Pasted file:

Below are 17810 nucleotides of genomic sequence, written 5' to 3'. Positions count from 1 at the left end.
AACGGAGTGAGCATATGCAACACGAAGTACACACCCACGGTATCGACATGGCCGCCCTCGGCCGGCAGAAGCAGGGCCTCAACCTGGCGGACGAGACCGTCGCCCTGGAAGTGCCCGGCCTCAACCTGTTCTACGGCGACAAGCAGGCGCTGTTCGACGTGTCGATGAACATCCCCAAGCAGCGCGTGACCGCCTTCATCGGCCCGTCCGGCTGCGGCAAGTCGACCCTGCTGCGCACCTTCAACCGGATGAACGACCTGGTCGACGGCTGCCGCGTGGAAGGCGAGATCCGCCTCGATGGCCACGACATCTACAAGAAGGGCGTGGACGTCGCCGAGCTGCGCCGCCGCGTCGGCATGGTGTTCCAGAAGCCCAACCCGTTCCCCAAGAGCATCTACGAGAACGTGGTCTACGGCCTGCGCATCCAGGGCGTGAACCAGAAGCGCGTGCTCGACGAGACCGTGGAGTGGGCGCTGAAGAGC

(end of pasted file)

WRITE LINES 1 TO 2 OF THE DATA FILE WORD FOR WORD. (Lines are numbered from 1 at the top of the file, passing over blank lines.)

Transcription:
Below are 17810 nucleotides of genomic sequence, written 5' to 3'. Positions count from 1 at the left end.
AACGGAGTGAGCATATGCAACACGAAGTACACACCCACGGTATCGACATGGCCGCCCTCGGCCGGCAGAAGCAGGGCCTCAACCTGGCGGACGAGACCGTCGCCCTGGAAGTGCCCGGCCTCAACCTGTTCTACGGCGACAAGCAGGCGCTGTTCGACGTGTCGATGAACATCCCCAAGCAGCGCGTGACCGCCTTCATCGGCCCGTCCGGCTGCGGCAAGTCGACCCTGCTGCGCACCTTCAACCGGATGAACGACCTGGTCGACGGCTGCCGCGTGGAAGGCGAGATCCGCCTCGATGGCCACGACATCTACAAGAAGGGCGTGGACGTCGCCGAGCTGCGCCGCCGCGTCGGCATGGTGTTCCAGAAGCCCAACCCGTTCCCCAAGAGCATCTACGAGAACGTGGTCTACGGCCTGCGCATCCAGGGCGTGAACCAGAAGCGCGTGCTCGACGAGACCGTGGAGTGGGCGCTGAAGAGC